The last few weeks have been about short story celebrations and learning to be patient when it comes to the novel… I’m in the middle of a major re-write of my work-in-progress, taking out one character’s POV, adding in a whole new character and sub-plot. I had a really good, constructive conversation with my fabulous agent, Juliet Mushens, and embarked on the re-write full of enthusiasm. I sent her the first few re-written chapters and obsessively checked my emails for the next couple of weeks, waiting for her feedback. The feedback, when I rather nervously opened the email, was good – she loved the new chapters. Hurray!
I promptly emailed back saying brilliant-I’ll-give-up-sleep-and-finish-writing-the-book-in-the-next-two-weeks-and-send-it-back-to-you, to which she responded – stop! Slow down! Write it, rest it, then edit it, then send it. Make sure it’s the best you can possibly make it. I’d given myself a deadline – totally self-imposed – of having this book finished and out on submission by the end of the year, so I was racing through the edits to meet a deadline that no one else even knew about. I’m now attempting to be patient – far better for it to go out next spring as a finished, polished book than rush through it now and have to re-edit yet again.
I had a couple of nice surprises on the short story and flash fiction front – my story A Life Lived in Colour made the top twenty shortlist out of a thousand entries in the inaugural Bath Flash Fiction Award and I got to attend a prize-giving event at Wells Festival of Literature when a story made their shortlist.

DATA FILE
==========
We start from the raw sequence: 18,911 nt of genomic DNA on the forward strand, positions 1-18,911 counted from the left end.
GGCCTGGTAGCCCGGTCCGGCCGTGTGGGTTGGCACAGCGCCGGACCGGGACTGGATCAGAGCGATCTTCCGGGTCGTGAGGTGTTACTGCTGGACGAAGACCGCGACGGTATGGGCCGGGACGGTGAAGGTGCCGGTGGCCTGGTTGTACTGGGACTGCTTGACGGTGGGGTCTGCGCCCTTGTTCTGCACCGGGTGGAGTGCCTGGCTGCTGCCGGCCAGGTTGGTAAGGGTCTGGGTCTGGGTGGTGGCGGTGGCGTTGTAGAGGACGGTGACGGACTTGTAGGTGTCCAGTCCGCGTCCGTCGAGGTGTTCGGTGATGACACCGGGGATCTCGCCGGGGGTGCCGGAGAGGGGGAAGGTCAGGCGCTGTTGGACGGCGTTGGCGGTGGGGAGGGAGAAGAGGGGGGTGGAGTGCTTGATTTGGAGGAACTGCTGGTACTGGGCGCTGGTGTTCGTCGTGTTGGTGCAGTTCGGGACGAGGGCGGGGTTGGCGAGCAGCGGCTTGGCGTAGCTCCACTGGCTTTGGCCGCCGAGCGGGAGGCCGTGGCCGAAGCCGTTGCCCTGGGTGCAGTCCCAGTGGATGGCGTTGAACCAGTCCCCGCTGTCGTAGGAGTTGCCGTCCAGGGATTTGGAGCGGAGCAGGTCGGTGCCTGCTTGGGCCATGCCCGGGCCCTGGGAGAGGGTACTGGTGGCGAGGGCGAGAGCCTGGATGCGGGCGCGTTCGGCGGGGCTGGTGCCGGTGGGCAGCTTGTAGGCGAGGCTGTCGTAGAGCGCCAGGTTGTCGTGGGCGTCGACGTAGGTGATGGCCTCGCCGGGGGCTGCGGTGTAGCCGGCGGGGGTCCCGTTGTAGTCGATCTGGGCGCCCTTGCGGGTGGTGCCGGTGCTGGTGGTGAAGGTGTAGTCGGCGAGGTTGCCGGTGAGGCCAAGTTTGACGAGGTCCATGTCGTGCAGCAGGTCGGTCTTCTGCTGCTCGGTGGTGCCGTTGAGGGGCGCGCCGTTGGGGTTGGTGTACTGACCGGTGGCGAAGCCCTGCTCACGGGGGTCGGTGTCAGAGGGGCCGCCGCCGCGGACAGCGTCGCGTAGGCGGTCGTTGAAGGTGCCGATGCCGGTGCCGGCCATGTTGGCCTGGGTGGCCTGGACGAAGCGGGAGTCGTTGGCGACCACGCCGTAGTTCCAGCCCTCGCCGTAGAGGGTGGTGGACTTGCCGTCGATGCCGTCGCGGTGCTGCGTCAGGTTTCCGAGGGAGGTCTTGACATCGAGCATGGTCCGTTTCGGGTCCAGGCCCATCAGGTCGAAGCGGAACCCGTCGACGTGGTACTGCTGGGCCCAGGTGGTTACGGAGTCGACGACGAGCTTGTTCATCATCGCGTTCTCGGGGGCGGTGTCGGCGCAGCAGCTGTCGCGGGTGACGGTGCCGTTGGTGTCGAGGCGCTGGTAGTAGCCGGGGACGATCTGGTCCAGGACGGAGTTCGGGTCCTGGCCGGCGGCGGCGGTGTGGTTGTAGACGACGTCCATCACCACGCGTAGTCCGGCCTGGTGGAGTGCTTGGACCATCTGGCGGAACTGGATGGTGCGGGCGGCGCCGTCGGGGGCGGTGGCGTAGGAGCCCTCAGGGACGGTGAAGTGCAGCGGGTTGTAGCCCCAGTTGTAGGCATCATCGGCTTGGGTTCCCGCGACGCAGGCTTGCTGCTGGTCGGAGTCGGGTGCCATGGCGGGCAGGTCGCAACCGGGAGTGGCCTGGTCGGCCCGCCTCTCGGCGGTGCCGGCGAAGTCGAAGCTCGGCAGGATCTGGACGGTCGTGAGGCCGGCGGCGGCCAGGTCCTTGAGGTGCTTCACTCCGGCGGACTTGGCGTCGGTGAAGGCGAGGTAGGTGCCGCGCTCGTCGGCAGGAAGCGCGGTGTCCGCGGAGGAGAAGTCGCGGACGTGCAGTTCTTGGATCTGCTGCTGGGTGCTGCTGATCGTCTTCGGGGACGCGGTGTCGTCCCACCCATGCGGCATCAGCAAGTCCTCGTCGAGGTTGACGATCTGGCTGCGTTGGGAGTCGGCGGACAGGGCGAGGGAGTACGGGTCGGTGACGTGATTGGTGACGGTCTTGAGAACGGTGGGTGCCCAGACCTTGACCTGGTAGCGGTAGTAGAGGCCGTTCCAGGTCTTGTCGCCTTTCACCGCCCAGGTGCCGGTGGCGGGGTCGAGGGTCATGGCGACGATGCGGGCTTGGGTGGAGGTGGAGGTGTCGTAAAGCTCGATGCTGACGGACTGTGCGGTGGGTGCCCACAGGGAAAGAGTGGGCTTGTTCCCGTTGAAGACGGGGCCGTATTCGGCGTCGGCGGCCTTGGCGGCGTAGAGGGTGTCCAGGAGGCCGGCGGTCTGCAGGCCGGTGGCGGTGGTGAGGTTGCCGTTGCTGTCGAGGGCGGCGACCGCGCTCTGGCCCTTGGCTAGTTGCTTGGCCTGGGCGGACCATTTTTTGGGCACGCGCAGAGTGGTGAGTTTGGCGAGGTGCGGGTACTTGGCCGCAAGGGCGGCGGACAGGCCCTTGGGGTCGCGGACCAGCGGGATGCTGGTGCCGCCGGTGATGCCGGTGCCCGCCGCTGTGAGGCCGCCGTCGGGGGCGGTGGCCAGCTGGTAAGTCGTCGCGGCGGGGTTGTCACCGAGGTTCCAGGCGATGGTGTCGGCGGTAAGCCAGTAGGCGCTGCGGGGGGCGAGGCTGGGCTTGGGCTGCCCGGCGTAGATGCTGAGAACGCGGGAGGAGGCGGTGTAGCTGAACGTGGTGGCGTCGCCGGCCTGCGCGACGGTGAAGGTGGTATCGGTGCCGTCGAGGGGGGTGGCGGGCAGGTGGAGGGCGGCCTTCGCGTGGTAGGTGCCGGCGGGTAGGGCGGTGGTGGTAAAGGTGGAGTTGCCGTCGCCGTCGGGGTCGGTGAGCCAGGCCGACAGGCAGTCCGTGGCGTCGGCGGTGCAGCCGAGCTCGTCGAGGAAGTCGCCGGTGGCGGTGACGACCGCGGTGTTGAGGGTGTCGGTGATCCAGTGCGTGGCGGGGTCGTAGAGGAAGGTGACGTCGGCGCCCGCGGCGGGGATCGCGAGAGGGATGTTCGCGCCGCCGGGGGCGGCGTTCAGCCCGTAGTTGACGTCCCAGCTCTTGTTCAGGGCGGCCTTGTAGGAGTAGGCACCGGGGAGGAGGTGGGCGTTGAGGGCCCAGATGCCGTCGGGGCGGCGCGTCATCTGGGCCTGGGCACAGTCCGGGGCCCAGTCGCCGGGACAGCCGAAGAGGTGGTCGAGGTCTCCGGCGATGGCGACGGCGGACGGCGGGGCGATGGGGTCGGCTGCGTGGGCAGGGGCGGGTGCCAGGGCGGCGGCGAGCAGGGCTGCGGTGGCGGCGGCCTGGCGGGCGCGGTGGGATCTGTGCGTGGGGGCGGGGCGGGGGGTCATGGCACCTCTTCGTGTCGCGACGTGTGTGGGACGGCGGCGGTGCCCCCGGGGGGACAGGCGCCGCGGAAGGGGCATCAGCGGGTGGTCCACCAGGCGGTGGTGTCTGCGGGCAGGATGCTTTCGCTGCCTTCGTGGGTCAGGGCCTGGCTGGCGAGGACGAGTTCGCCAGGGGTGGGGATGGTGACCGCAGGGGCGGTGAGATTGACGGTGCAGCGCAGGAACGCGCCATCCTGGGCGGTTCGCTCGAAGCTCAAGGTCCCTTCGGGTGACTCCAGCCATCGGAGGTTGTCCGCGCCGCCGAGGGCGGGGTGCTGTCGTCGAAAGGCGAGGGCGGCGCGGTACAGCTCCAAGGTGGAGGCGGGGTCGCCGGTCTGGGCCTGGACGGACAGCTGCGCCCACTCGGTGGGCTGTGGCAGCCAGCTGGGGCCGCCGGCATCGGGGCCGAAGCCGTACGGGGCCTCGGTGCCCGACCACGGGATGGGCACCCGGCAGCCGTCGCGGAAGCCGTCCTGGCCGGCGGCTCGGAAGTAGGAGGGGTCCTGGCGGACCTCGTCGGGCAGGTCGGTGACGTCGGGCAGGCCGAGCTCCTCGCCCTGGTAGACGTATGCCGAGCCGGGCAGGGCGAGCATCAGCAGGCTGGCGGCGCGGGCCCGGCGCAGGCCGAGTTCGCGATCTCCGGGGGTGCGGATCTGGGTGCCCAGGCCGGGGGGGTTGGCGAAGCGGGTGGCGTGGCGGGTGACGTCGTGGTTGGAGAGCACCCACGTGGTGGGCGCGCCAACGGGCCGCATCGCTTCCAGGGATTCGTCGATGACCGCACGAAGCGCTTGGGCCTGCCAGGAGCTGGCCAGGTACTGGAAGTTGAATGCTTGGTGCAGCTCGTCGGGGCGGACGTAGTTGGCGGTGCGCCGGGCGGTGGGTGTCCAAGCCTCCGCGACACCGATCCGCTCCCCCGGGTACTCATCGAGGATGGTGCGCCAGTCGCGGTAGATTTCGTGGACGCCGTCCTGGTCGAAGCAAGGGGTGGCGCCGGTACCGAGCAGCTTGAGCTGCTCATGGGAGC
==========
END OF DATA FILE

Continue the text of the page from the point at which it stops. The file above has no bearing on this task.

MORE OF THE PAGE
I was also thrilled to make the shortlist for a flash fiction piece in the Hysteria competition, and my story will be in the anthology released at the end of November.
This all helped to remind me, when I get impatient and want to have a book published now now now, that although I don’t yet have a novel published, I’m building up a nice collection of magazines and anthologies with my stories in them.
I think sometimes, as writers, we’re so keen to progress, to move on – win the competition, win a prize, get an agent, get a book deal, get another, bigger, better book deal… – that we forget to congratulate ourselves on what we have achieved. It doesn’t matter whether that’s a shortlisting, a book deal or just finishing a story and being able to say I did it. We’re doing it, we’re writing, and that’s worth celebrating.
Pass the cake, someone, crack open the wine – let’s celebrate!